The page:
KDE4, for example, could be a "gateway drug" that leads people to explore the various free software platform options. But even if this is not the case, it's important to consider the strengths and weaknesses of free software systems in terms of quality. As Dave Jones prominently argued, it's mostly userspace that sucks, particularly at the application level. The Linux kernel, glibc, and other systems-level components receive a lot of testing and tuning from deep-pocketed corporate contributors. It's the top of the stack, projects like KDE, that could use some more exposure.

The promotion of cross-platform development environments should be amongst the top priorities of the free software community. We're not going to close the "application deficit" with Windows by pushing *nix-only development frameworks. Software vendors want to "go cross-platform" just as automakers want to "go green". They really don't care about the relatively small increase in target audience. It's a branding and corporate image thing. Whatever, let's indulge them anyway.

Protectionism is never the answer. A free exchange of goods, services, and ideas between communities is essential for progress. Communities ought to have a framework in place for ensuring that this exchange is conducted such that all members have an equal opportunity to benefit. In the Linux community, this social contract, is the GPL, which ensures that we can export our work freely to other communities without compromising our values, our identity, or our destiny. It's our "fair trade" agreement.

Reply Parent Score: 13

RE: Simple answer
by 6c1452 on Thu 24th Jan 2008 01:48 in reply to "Simple answer"
6c1452 Member since:
2007-08-29

OSS is OSS. It will be fragmented every time somebody makes a distro in their garage, and ported every time somebody takes the time to port it. This can't be stopped. Everybody can use it, including people you don't like, and there's no way to change this. This is the whole point of open source.

Which is at least part of the reason it pisses me off every time somebody suggests that everybody should use one graagh-borg-ASSIMILATE distro, window manager or toolkit and take over the world. Forks and competing standards happen because existing tools don't do what developers want the way they want, and the ability to make them (and use whichever one perfers) is what makes open source fun.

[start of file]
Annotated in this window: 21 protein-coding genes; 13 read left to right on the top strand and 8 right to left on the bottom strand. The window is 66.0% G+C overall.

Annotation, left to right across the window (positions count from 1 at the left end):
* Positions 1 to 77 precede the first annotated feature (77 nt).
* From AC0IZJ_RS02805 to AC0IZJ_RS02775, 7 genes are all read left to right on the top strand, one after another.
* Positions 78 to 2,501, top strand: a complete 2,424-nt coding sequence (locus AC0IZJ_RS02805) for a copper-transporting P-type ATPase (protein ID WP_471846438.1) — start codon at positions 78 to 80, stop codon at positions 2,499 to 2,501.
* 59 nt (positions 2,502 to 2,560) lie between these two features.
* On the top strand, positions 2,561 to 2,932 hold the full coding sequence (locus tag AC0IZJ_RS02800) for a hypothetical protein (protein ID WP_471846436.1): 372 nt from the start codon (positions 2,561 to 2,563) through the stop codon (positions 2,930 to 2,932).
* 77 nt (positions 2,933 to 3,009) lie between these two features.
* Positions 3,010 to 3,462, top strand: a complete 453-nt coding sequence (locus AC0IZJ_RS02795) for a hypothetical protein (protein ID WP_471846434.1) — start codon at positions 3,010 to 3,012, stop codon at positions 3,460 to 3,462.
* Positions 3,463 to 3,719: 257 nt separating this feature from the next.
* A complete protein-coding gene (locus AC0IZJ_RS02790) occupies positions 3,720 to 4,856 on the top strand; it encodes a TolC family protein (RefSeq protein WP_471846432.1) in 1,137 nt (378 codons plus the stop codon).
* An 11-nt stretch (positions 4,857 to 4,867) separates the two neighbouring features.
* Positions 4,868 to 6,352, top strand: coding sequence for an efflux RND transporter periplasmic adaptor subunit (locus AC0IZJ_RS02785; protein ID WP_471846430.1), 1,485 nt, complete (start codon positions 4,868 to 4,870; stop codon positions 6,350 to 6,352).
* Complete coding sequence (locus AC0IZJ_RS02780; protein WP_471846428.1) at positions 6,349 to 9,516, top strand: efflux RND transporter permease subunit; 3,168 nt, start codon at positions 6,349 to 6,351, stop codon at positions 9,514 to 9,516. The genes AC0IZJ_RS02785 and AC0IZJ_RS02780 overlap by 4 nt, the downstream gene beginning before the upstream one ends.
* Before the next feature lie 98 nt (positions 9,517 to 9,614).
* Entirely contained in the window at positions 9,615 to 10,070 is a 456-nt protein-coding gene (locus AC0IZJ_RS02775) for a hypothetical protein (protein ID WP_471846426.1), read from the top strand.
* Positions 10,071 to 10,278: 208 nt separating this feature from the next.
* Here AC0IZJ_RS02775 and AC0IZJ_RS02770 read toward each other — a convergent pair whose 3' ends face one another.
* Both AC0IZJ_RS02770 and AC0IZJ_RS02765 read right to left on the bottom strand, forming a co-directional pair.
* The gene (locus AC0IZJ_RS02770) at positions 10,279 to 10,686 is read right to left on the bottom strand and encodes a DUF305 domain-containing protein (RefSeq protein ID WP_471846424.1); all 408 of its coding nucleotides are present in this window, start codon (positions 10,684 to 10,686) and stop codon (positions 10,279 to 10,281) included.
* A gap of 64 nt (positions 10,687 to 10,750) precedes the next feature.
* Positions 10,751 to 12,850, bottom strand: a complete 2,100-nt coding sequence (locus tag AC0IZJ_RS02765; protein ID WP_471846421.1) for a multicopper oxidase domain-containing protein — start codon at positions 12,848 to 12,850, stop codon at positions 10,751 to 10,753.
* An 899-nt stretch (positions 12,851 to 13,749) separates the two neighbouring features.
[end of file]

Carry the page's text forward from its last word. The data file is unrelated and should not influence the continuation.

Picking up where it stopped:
Not porting software to windows is a new one to me; I think maybe it hasn't been suggested before because it's impossible. There are actually windows users who can port software to windows, and good luck trying to stop them.

So everybody who does the open source versus windows thing, take a deep breath and repeat after me: Open source is not designed to take over the world. Open source is designed to be free. Open source does not hate windows. Windows is not the enemy.

See? Our blood pressure is lower already.

Edited 2008-01-24 01:49 UTC

Reply Parent Score: 16

RE: Simple answer
by Babi Asu on Thu 24th Jan 2008 06:11 in reply to "Simple answer"
Babi Asu Member since:
2006-02-11


> Stop porting software to Windows.



Windows, with more than 80% market share, compared to Linux that only have 0.4% market share, will make a software get public recognition in short time. Take FireFox as a case. It's a well known browser recently, but still 80% of users are using Windows. Imagine if it's developed solely for Linux.

Reply Parent Score: -1

RE: Simple answer
by robertojdohnert on Thu 24th Jan 2008 10:49 in reply to "Simple answer"
robertojdohnert Member since:
2005-07-12

The problem is that Open Source is just that open source, porting to Windows is not only accepted but permitted. The problem with no porting to Windows is that there are no killer apps that are Linux only and not only that, if you dont want your software on the Windows platform dont open source it.

Reply Parent Score: 1

RE: Simple answer
by sorpigal on Thu 24th Jan 2008 15:27 in reply to "Simple answer"
sorpigal Member since:
2005-11-02

> Stop the fragmentation and unify.


This might be helpful (arguable), but it's definitely impossible. Free people do what they like. As many people converge there will be many more people springing up and doing their own thing.

Getting major distributions to converge on best practices is about all you can do. Freedesktop.org is good in that area, but it's slow work.

> Stop porting software to Windows.


While this would indeed help Linux and other Free platforms, it's impossible. Just accept it! If you give me the source code, as you must to be a Free software advocate, then I can port it to Windows myself. Once I do I will release the code and binaries. Now what have you done? You've pissed off your fickle freedom-loving users and the software STILL runs on Windows.

Reply Parent Score: 2

RE: Simple answer
by christianhgross on Thu 24th Jan 2008 16:45 in reply to "Simple answer"
christianhgross Member since:
2005-11-15

Wow stop porting to Windows...

I dare you go ahead... Oh wait it will not work...

Let me give an example. Apache. In the early days the Apache team for years ignored Windows. They said that they were a Unix server only. That raised quite a bit of flack and the result is that Windows is now a completely supported platform.

The reality and I think people are missing it. If people don't want Linux on the desktop it is because Linux on the desktop is not working. Or the people doing Linux on the desktop are not doing something that people want.

Think hard about this. Windows = cost, Linux = free. Yet here we are Windows = market leader, OSX = catching up quickly... Linux? toil toil toil...

On the server different situation completely...

Reply Parent Score: 2